Book Review: GOD Life After Death by Tom A. Wilson #BookReview #GodLifeAfterDeath #Spiritual #IntelligentDesign

GOD Life After Death

by Tom A. Wilson

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My thoughts:

This book came across my Twitter feed and I was instantly intrigued. You can pick the ebook up for .99 cents right now on Amazon.

It’s a quick read about God and the afterlife that really packs a punch. The author argues against disbelief in God and gives the main reasons why we should reconsider if we aren’t believers. He keeps religion completely out of it.

I found parts of the book a little repetitive at times–mainly the repeating information regarding Intelligent Design. The interesting thing is, I’ve been walking around thinking about it ever since. My children are studying the boreal forest right now and we all marveled at the crossbill–a bird with a unique beak that helps it obtain seeds from coniferous trees (cones). What also grips me is how these crossbills are evolving and adapting to the world today. Although evolutionists have their own beliefs, I personally find it hard not to think about Intelligent Design when looking at nature.

crossbill
Red Crossbill (allaboutbirds.org)
Some of the information in this book was common knowledge but really provokes you to think deeply.

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Book Review: The Doubt Factor by Renée Paule #TheDoubtFactor #BookReview

The Doubt Factor

By Renée Paule

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My thoughts:

I’ve enjoyed all of Renée Paule’s books, but The Doubt Factor has become my favorite this far.

Having an analytical mind, I always tend to question and find myself in deep thought often. It’s probably true that anyone can benefit from deep thought in one way or another. I personally believe that it can better lives, but the challenge for me has always been acting on it. Perhaps this is what draws me back to Renee’s books: she always has a way of directing my mind toward profound thoughts because it’s easy to resonate with her, yet I still remain a seeker.

In The Doubt Factor, Renée Paule includes essays on habits, boredom, diet, escape, authority, and other subjects on human nature. It’s a fairly short book, but overflows with some thought-provoking ideas and, dare I say it, harsh realities that many of us probably won’t feel comfortable admitting to.

What are rights? If they belong to any one of us, then they belong to each and every one of us – no one human being has the right to cause the suffering of another. To cause the suffering of another human being is a terrible thing that reduces us to a state of barbarian, and we do cause the suffering of others – sometimes deliberately and sometimes inadvertently – to such a large extent that I often feel ashamed to be a member of the human race. To spend small fortunes on for example, going into outer space, when we haven’t ensured the right of every human being to have adequate food, water and shelter saddens me beyond the realms of grief. If we can’t live intelligently on our own planet, what atrocities are we destined to commit on others? We speak of ourselves as ‘advancing’ but when we look at this objectively, it couldn’t be further from the truth – technology is advancing, yes sure, but humanity is in rapid decline; what’s the good of the one without the other, and to whom?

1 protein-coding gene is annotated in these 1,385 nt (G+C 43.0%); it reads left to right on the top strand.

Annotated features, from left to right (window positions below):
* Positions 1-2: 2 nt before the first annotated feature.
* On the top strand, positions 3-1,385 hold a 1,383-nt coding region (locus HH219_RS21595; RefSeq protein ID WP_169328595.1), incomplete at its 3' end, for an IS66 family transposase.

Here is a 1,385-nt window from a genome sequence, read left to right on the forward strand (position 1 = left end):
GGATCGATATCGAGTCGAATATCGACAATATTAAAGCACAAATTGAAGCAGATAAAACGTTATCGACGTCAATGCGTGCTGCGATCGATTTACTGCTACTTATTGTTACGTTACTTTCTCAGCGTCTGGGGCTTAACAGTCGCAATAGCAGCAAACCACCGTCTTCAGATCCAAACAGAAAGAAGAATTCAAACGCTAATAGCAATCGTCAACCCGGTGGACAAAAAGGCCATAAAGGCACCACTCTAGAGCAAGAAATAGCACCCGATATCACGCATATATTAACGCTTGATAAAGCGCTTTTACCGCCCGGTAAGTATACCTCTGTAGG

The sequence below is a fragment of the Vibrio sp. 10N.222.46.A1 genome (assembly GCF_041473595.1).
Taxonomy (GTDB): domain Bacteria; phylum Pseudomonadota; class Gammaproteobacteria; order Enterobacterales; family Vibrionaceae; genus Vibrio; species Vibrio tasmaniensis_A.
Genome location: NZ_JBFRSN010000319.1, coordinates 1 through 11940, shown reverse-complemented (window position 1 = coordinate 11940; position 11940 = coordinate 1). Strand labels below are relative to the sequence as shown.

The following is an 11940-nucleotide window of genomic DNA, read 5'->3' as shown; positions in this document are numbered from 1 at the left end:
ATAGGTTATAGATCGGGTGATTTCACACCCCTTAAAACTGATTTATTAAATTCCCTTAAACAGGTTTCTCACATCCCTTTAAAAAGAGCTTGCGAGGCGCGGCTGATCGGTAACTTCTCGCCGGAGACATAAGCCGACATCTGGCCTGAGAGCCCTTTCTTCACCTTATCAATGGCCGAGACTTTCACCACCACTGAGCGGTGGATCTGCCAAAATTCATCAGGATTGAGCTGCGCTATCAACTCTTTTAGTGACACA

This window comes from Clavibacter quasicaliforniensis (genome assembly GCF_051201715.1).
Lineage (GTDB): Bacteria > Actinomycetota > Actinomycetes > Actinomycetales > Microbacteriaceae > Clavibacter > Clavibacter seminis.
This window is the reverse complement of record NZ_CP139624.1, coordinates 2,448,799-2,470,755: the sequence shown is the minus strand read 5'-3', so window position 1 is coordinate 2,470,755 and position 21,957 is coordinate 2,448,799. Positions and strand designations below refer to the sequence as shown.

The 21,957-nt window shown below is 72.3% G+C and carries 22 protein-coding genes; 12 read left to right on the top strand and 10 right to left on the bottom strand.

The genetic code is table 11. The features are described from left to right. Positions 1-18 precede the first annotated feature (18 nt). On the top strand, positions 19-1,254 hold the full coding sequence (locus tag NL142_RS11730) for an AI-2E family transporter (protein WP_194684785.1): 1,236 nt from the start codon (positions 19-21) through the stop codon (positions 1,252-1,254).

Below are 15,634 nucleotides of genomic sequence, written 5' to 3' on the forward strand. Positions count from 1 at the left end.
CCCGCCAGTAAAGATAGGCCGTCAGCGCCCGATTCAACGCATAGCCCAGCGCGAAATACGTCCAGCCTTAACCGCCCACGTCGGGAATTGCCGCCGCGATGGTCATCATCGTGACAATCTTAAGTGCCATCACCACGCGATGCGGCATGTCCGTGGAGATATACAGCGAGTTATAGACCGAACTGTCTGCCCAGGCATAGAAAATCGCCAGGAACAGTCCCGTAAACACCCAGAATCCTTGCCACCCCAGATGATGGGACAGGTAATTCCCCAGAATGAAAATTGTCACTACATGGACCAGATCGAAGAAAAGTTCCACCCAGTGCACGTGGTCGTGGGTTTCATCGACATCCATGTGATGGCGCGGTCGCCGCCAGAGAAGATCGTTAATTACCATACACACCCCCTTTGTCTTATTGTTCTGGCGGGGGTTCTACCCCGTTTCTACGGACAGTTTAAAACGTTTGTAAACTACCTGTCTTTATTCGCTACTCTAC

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Music Monday: Peter Gabriel “In Your Eyes” From “Say Anything” #MusicMonday #SayAnything #Music #80s #PeterGabriel

-Music Monday-

This meme was created by Drew @ The Tattooed Book Geek. You pick a song that you really like and share it on Monday.


Last time I shared:

Lauren Daigle “Rescue”

Today’s share:

Peter Gabriel’s “In Your Eyes”

Over the weekend we watched Say Anything, one of my favorite 80s movies featuring John Cusack, Ione Skye, and Lili Taylor.

In the movie, Lloyd stands outside Diane’s house holding a large boombox which plays this song. This comes just after their breakup.

“The rain on my car is a baptism, the new me, Ice Man, Power Lloyd, my assault on the world begins now” –Lloyd Dobler

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Book Review: Free Your Mind by Darryl D. Diptee #Anxiety #Depression #Selfhelp #Book Review #FreeYourMind

Free Your Mind

By Darryl Diptee

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My thoughts:

I’ve read a ton of self-help books on anxiety and controlling emotions. This one tops the list. Not only does the author explain how to get yourself out of negative mental states, but he also explains how we get ourselves there in the first place, and how to recognize the patterns. I’ve been suffering on and off with anxiety and depression for nearly 14 years. I never realized the power of one tiny thought and how it can cause so much pain.

ALL thoughts should uplift you and the current situation in a positive, supportive way, and if they don’t, then immediately reject them as toxic, poisonous, garbage! Why? Because in a life that can end in any given moment, why would you ever deliberately allow unhappy or painful thoughts to take root in your mind and manifest in your body for even a second?

Some of the book contains common advice that I find (for myself) a need for reiteration, so none of it felt repetitive to me, but others might find these parts redundant. Having a chronic illness seems to almost redirect my brain toward anxiety with each new ailment; then the need to distract my brain arises. It’s interesting how the author explains the brain and how it works in a survival pattern to remove us from pain, and how these thoughts are truly unintentional. I found these sections most helpful for myself.

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